Another position is that the scale of trafficking is indeed as large as frequently portrayed, and that the failure of the police to find evidence of it is to do with the difficulties of getting trafficked prostitutes to cooperate with investigations.

Sunny, this is a genuine question, and I’ll be interested in your answer: where did you get the information that lies behind your belief about the scale of trafficking? Why are you so sure of your beliefs? Can you give us some examples of how you came to form your beliefs?

I ask, because perhaps you have had access to some information sources most of us haven’t.

My information sources on this topic are mainly documentaries, campaigners and newspapers articles, all of whom, as a rule, I’d regard as unreliable sources of data, because it’s very rare for sources like these to conduct a proper data gathering exercise (it does happen – just not often). When somebody goes out to make a documentary about trafficking, they seek out women who have been trafficked. This is fine if what you want to do is tell their stories, but it’s a sampling error when it comes to building an accurate picture of trafficking. Journalists routinely dismiss or fail to dig out information that doesn’t fit with their stories.

Aren’t we all aware that people with what they believe is a good a cause routinely exaggerate their case, and don’t look to hard at where the data comes from? Tony Blair talks of 45 minute warnings, aid agencies seek out the most heartbreaking starving child in the refugee camp to photograph, and wildly exaggerate what donating money can achieve. If that data says “between 10 and 100”, depending on the context, peopel will start talking about “up to a hundred” and before you know it, that’s become “100, and maybe more”.

The reason I write all this, is to try and explain why I am quite prepared to believe that the reality of trafficking is far smaller than portrayed. I’m also quite prepared to believe your arguments. This is because I haven’t been to brothels and interviewed hundreds of prostitutes myself, and I regard the sources of information I have as unreliable for the reasons I describe above. I want to know why you are so certain in your views about an empirical question, when unless you know something I don’t, this is exactly the sort of question it’s easy to be wrong about.

What #8 said – not to deny that sex trafficking happens, but the problem is migrants being illegalised by the state and forced into sex work because they have few possible legal sources of income. Legalise all migration and sex trafficking won’t be nearly as big a problem as it is now.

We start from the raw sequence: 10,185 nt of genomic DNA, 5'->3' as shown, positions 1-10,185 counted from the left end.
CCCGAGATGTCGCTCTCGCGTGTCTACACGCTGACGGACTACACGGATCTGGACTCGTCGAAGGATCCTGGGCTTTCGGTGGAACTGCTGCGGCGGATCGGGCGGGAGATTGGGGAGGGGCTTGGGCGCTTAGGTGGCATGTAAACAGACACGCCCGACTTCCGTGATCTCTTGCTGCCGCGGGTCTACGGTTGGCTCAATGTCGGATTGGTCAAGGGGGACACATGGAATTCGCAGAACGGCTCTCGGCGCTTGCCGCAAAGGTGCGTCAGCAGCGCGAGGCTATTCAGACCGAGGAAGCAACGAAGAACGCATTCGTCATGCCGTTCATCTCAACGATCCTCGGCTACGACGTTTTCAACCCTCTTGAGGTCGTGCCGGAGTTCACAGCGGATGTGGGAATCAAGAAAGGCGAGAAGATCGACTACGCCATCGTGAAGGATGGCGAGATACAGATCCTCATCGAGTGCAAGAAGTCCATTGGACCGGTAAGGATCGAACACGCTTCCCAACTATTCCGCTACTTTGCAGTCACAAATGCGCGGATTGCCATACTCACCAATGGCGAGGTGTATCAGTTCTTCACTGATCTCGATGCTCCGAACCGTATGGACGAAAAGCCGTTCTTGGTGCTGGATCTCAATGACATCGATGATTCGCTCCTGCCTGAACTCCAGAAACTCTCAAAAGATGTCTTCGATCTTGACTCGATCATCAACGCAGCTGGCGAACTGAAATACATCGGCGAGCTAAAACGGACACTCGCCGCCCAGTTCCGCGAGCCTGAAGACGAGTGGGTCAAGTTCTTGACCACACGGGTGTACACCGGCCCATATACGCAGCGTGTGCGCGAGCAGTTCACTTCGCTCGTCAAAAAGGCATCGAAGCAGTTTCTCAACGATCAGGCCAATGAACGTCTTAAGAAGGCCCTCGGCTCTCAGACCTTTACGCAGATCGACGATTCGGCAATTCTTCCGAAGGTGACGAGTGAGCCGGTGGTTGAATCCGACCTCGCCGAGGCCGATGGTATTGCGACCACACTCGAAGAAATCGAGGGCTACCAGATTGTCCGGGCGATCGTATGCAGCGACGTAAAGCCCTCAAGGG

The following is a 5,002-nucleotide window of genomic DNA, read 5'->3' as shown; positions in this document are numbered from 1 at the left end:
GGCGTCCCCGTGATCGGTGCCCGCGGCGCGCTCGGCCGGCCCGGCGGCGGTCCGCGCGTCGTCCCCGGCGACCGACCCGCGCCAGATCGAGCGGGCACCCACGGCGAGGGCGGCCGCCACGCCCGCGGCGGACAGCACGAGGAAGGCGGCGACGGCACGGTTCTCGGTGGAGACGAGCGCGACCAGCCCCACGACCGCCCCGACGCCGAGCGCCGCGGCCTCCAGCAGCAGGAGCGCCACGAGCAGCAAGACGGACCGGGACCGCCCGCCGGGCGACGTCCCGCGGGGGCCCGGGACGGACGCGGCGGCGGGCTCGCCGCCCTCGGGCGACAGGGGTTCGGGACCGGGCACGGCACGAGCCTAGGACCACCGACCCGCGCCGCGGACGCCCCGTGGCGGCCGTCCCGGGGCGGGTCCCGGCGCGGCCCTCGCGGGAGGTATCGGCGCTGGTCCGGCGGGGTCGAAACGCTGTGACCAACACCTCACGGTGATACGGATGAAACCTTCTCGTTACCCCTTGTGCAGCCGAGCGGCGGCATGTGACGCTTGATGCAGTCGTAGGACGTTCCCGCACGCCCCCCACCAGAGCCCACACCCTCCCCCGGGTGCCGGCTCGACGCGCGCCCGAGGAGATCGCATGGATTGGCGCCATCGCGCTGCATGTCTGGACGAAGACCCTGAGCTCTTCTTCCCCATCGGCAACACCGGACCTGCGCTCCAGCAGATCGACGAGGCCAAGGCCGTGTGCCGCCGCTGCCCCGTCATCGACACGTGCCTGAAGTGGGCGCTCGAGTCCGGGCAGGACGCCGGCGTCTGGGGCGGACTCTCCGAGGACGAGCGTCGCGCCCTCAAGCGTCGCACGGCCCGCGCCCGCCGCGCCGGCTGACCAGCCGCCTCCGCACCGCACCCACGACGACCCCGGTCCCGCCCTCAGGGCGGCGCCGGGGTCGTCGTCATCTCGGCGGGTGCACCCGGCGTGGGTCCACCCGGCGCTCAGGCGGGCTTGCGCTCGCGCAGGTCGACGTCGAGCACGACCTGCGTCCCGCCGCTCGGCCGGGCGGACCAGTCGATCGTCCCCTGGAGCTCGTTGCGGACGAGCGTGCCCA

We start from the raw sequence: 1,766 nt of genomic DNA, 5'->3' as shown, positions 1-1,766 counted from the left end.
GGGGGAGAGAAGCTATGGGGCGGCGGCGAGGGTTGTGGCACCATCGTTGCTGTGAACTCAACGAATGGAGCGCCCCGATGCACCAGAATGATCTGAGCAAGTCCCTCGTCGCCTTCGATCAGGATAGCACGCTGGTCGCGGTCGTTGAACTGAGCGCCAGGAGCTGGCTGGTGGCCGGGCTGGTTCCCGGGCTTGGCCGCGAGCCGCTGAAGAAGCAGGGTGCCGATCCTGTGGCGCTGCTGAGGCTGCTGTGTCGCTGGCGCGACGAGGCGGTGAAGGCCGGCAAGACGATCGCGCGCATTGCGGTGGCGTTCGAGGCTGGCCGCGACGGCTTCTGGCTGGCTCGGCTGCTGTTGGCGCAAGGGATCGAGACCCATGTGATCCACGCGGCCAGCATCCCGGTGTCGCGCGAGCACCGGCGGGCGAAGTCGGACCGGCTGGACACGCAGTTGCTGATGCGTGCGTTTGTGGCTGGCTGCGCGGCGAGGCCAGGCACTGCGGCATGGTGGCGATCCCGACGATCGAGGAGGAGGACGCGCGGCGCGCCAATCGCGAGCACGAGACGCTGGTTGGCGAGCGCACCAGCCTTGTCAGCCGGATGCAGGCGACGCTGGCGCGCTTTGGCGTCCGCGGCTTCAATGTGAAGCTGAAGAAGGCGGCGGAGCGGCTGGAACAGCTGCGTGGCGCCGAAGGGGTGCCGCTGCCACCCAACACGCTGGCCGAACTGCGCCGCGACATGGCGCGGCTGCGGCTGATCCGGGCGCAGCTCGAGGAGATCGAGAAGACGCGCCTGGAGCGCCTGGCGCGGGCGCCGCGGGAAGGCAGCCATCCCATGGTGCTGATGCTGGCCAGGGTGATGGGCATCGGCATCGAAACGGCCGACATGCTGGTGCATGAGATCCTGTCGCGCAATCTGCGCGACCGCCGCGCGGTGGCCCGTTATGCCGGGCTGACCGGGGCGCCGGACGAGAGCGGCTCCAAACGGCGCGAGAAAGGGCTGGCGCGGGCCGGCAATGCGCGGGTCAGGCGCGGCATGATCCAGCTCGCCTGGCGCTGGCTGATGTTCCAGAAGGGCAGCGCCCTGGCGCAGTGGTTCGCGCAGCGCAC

It seems important to read the other article by Nick Davies that accompanies the piece discussed by Unity in his OP. Davies shows how the cautious, qualified estimates of researchers have been rounded up, added to, and multiplied, by various people who ought to know better but apparently don’t.

So, I endorse Unity’s OP and what Luis said @ 9.

And I would like to ask people if they think we are best served by made up numbers.

11. douglas clark

I really do think that policing strategies on this topic should be based around good evidence that there really is a widespread problem. It would seem to me that more research and less heresay is required.

If you want evidence that sex trafficking is only a problem that exists somewhere deep in the likes of Harriet Harman’s psyche, the Met Police have recently disbanded their specialist trafficking unit.

If lack of police resources is valid evidence of the fact that a particular crime is a paranoid fantasy, then what does it say that most police forces in the country don’t have a specialist rape unit?

What does it say about the “evidence” for prevalence of rape in London that Boris has cut funding to rape crisis centres? That he relaised he was just wasting his time with this rape stuff that only exists deep in Harriet Harman’s mind?

Or maybe all of these facts are evidence of nothing so much as the relative importance placed by police and government on the safety and wellbeing of women?

Nah.

13. douglas clark

Or hearsay even.

#9 what a ridiculous argument; If there are few sources of legal income then fix that problem.

This is about as absurd as HH idea to have a go at prostitution because of people trafficking. Fix the problem at hand, and not by creating new ones

Another example of government being unable to obtain accurate and precise figures. Perhaps it is time to obtain figures upon which a reasonable decision can be made. This selective use of statistics to achieve a political result has become endemic and has resulted in many people distrusting any figures unless they have personal experience to support them.

It strikes me that conflating the simple transport of illegal immigrants with what is effectively slave-trading under the heading of “human trafficking” only further clouds an already murky issue…

What does it say about the “evidence” for prevalence of rape in London that Boris has cut funding to rape crisis centres?